By way of a January 13 2017 order, the Competition Commission of India (CCI) imposed a Rs2.5 million penalty on Schulke & Mayr GmBH for failing to notify the CCI about its global acquisition of Ethicon Inc's Healthcare Antisepsis Solutions.(1)


On April 23 2015 Schulke entered into a global asset purchase agreement for the acquisition of the advanced sterilisation products division of Ethicon Inc – a wholly owned subsidiary of Johnson & Johnson. The agreement provided for Schulke's global acquisition of Healthcare Antisepsis Solutions in various jurisdictions, including Australia, Japan, India and New Zealand. However, Schulke provided no information regarding the global acquisition in the notice to the CCI. As a result, Healthcare Antisepsis Solutions' role and objectives in the acquisition, and details of its business activities globally and in India, could not be assessed.


The CCI held that the global asset purchase agreement was the binding document in this case and that Schulke should have filed notice for the global acquisition of Healthcare Antisepsis Solutions with the CCI within 30 days of the execution of the agreement.

However, Schulke argued that the country transfer agreement entered into on September 11 2015 by Johnson & Johnson and Schulke India Private Limited was the trigger document, as the global asset purchase agreement did not result in the transfer of Indian assets. Instead, the final scope of the assets transferred in India was defined in the country transfer agreement.

The CCI held that the Competition Act does not mandate that the binding agreement must be India-specific. It also noted that even if the parties had not entered into a country transfer agreement, the acquisition of Healthcare Antisepsis Solutions would still have been notifiable to the CCI under Section 6(2) of the Competition Act, as the parties met the jurisdictional thresholds prescribed under Section 5 of the act.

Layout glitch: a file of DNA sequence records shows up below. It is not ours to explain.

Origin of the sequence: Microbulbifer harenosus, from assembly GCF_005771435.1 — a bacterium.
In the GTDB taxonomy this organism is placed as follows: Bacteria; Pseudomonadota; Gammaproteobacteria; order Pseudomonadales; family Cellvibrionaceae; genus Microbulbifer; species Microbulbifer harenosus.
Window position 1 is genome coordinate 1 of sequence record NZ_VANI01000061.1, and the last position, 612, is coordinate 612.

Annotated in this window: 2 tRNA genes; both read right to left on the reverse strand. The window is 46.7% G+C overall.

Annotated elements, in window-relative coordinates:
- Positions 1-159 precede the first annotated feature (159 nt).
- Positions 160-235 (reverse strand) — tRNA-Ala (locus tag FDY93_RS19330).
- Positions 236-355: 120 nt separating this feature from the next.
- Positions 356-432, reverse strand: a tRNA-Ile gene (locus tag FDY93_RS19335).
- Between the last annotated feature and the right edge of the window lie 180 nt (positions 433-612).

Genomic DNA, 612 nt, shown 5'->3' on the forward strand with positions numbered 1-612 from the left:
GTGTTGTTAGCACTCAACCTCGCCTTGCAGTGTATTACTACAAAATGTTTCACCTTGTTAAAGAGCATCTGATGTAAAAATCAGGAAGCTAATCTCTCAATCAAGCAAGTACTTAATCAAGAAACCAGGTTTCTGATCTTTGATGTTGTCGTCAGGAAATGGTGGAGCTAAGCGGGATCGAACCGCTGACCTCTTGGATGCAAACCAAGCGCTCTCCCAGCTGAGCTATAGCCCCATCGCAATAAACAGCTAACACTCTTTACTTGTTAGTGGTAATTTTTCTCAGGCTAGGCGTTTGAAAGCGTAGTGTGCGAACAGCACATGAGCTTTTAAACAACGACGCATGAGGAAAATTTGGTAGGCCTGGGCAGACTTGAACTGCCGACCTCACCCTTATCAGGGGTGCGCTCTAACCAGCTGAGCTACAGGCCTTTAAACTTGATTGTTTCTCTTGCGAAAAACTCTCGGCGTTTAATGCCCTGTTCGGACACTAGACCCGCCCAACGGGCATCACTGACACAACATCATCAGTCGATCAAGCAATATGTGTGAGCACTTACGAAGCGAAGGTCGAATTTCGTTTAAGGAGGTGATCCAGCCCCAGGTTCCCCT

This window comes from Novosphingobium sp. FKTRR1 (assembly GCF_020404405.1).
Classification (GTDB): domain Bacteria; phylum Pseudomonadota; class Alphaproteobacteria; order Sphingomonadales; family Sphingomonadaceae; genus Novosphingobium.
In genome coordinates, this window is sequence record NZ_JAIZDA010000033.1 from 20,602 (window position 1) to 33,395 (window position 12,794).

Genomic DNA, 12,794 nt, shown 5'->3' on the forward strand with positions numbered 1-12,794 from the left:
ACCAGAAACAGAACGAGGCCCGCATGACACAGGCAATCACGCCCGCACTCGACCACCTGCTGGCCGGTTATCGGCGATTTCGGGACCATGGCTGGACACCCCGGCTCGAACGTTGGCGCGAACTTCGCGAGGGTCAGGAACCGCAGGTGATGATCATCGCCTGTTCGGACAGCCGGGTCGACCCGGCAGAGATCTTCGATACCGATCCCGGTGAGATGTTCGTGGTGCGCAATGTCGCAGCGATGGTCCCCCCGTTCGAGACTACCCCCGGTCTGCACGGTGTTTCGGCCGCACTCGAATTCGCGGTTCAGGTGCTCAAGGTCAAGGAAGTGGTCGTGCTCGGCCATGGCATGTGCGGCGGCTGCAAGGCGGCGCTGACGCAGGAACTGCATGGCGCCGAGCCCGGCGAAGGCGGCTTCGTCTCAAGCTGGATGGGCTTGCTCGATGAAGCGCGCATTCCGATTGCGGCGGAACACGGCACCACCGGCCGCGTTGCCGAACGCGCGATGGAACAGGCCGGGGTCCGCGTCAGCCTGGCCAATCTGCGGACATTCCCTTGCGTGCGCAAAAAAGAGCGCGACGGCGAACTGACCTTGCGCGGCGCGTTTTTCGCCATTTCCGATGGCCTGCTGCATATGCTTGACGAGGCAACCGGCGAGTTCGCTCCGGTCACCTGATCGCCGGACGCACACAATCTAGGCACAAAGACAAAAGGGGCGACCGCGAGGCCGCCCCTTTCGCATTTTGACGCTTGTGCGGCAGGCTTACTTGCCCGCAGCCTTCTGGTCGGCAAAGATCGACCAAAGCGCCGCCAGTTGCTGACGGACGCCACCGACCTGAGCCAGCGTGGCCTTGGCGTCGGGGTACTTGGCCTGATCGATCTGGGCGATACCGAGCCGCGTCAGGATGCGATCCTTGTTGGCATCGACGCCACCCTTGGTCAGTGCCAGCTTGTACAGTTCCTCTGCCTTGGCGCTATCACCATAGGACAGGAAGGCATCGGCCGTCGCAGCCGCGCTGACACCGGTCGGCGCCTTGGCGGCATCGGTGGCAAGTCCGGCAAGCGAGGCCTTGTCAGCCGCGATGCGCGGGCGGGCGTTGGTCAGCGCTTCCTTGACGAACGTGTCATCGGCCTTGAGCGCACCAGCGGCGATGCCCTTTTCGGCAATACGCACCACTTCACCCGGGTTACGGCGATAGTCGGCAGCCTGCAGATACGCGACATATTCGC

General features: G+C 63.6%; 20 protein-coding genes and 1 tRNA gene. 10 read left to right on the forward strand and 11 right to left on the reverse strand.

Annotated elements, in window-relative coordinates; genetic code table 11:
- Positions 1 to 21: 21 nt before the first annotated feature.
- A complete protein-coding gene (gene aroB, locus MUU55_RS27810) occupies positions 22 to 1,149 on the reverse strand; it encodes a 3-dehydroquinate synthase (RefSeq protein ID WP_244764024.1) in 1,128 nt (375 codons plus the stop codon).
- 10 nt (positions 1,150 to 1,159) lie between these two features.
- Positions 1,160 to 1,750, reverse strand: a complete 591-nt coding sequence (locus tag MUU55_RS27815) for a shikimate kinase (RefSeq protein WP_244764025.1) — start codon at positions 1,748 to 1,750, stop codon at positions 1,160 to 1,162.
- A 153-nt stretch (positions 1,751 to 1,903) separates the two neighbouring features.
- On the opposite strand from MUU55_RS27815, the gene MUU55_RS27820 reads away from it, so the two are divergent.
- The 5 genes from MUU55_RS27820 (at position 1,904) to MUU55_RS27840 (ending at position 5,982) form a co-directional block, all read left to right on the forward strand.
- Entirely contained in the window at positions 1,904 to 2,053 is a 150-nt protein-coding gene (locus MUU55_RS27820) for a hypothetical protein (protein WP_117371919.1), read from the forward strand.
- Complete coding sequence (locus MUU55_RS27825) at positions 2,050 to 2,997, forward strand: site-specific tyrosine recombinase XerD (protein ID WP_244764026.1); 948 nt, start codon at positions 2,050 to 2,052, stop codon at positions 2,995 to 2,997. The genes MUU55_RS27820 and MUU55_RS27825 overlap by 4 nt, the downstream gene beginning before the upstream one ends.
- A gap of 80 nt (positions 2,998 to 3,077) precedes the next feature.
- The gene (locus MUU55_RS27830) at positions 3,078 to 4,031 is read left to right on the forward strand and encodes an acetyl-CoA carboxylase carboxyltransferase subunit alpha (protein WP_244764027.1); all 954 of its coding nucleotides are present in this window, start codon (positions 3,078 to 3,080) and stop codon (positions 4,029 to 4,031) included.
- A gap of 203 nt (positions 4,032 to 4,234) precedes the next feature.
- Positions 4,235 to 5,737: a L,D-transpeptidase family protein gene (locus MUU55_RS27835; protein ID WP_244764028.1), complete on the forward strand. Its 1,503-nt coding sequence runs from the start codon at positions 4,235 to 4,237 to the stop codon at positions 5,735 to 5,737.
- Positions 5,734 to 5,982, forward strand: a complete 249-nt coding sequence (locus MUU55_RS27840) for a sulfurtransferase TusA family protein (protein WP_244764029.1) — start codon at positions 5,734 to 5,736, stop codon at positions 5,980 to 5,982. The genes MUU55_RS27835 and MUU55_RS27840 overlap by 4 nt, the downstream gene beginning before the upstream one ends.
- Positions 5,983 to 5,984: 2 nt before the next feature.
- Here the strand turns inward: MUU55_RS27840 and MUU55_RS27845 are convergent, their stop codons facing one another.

A bare reading of the country transfer agreement revealed that it was not intended to be the primary document through which Schulke Germany or Schulke India would acquire Healthcare Antisepsis Solutions. Instead, the purpose of the country transfer agreement was to specify only the mechanics and scope of the business to be transferred in India. The global asset purchase agreement was the basis for the country transfer agreement and created an obligation on the parties to transfer the target business worldwide, including in India.

To determine the applicability of a de minimis exemption, the CCI considered the value of Johnson & Johnson's assets and turnover for the year ending March 31 2014. These were found to be Rs27.03 billion and Rs4.45 billion respectively, which exceeded the thresholds for de minimis exemption.

The CCI therefore imposed a penalty of Rs2.5 million on Schulke for its failure to give notice in accordance with Section 6(2) of the Competition Act.

For further information on this topic please contact MM Sharma at Vaish Associates by telephone (+91 11 4249 2525) or email ([email protected]). The Vaish Associates website can be accessed at www.vaishlaw.com.


(1) CCI order, January 13 2017. For full text, please see the CCI website.